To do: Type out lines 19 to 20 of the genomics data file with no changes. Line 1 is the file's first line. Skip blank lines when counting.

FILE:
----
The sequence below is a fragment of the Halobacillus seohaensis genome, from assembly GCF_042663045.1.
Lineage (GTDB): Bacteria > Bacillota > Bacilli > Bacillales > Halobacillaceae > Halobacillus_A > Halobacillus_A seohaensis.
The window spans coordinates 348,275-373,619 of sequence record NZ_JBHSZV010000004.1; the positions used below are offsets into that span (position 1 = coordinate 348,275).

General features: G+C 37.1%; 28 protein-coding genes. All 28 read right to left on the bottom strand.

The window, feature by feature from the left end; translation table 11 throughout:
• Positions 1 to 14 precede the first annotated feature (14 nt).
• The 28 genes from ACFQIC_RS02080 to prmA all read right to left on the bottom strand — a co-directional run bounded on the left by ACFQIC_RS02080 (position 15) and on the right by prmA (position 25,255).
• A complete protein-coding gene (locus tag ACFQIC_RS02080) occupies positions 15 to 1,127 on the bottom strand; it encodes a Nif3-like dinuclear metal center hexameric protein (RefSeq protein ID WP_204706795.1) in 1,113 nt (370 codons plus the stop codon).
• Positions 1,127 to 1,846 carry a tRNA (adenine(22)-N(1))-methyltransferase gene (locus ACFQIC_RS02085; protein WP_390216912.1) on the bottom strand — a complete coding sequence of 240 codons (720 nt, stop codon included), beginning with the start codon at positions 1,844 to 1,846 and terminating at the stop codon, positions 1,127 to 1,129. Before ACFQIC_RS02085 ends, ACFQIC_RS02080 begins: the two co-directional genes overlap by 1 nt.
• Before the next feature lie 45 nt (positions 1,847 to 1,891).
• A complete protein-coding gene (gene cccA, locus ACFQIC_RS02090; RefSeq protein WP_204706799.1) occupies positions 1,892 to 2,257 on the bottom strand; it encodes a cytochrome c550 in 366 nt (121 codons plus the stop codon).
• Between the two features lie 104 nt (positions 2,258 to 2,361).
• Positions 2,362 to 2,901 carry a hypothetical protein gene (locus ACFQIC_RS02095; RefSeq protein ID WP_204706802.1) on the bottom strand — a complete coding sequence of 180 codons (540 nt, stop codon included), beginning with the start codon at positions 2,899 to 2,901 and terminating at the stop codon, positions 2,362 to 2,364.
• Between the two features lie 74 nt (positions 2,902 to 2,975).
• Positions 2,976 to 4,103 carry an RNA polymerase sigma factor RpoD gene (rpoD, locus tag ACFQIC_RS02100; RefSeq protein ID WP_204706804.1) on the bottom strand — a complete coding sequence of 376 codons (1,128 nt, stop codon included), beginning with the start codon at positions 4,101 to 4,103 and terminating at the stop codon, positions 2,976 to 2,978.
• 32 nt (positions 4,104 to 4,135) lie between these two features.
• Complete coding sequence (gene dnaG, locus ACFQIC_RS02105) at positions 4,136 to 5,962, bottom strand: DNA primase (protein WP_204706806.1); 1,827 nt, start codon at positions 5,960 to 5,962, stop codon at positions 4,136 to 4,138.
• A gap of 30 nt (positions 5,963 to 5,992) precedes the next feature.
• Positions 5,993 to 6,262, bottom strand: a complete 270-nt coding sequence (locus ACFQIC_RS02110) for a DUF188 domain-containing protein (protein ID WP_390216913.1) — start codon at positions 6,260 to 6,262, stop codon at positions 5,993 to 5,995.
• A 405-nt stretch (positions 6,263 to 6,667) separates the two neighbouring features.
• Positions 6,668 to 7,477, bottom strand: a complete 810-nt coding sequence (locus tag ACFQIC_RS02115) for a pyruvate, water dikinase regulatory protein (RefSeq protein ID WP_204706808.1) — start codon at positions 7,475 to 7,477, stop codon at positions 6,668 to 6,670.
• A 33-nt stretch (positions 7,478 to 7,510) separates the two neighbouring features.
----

• Positions 5,993 to 6,262, bottom strand: a complete 270-nt coding sequence (locus ACFQIC_RS02110) for a DUF188 domain-containing protein (protein ID WP_390216913.1) — start codon at positions 6,260 to 6,262, stop codon at positions 5,993 to 5,995.
• A 405-nt stretch (positions 6,263 to 6,667) separates the two neighbouring features.